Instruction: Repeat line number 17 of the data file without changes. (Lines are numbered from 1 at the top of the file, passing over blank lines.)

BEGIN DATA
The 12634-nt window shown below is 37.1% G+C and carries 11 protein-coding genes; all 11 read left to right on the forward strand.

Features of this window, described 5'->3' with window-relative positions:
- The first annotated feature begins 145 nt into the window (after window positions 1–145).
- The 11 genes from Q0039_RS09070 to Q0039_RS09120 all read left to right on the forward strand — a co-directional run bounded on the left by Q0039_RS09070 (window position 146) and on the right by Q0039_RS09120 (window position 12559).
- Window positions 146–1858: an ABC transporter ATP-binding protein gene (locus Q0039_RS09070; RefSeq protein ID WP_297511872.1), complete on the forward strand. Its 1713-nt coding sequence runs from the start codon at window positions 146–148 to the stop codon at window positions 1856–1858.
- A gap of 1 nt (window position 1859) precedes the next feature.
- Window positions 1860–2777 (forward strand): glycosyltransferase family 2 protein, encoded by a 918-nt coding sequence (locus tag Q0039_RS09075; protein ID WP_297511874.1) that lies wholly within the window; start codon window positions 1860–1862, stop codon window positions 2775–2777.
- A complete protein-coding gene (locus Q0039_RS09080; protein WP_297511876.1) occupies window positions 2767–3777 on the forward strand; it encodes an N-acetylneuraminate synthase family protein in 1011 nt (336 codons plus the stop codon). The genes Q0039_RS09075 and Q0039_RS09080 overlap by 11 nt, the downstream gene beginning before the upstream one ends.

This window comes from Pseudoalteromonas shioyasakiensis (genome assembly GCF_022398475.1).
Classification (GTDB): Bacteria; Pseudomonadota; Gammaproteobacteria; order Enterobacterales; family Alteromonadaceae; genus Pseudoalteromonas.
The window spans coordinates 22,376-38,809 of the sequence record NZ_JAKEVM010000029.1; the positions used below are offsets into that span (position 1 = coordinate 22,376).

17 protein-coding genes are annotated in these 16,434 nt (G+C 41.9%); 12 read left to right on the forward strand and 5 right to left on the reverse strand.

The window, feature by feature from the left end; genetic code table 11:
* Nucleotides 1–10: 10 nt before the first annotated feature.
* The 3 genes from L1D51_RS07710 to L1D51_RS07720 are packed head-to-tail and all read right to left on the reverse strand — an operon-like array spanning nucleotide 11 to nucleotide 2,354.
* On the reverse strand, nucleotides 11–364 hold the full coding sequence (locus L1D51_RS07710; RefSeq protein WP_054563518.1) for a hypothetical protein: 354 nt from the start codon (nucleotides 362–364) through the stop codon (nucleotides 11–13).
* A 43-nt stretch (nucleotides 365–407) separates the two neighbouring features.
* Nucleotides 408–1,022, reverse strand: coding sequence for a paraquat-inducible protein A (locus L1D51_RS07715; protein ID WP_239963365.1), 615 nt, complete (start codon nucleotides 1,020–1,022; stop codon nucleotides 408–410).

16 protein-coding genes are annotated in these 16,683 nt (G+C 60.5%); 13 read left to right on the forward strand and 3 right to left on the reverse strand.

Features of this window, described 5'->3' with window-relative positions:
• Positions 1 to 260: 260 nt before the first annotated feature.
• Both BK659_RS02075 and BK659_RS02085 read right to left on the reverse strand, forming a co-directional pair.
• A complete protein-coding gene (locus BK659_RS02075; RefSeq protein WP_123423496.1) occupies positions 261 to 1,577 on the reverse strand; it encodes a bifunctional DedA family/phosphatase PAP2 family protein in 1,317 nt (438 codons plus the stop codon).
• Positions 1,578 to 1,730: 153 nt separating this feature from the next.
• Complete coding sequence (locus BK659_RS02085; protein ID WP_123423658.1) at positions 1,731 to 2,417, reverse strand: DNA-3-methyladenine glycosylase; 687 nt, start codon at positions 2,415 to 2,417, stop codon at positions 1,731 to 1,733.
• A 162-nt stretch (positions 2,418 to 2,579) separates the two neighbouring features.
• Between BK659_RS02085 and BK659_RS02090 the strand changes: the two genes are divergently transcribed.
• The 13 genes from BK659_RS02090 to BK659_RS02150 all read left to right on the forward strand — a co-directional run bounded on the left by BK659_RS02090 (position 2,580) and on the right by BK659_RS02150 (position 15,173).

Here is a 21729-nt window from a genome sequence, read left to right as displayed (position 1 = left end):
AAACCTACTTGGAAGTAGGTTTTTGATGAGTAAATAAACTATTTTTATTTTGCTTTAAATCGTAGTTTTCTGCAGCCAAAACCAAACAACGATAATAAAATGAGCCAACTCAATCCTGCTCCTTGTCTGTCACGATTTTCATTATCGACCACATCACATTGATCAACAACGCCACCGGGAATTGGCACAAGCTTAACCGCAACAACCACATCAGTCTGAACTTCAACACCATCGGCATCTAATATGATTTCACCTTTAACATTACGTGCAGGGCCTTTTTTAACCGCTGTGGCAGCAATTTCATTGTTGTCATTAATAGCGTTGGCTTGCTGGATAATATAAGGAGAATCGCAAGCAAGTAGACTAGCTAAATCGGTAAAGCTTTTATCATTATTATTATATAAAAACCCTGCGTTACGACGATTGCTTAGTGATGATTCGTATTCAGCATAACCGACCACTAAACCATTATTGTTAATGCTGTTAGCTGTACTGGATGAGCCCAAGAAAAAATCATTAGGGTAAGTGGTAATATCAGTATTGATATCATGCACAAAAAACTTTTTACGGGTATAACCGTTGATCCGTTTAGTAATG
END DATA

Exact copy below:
* A 43-nt stretch (nucleotides 365–407) separates the two neighbouring features.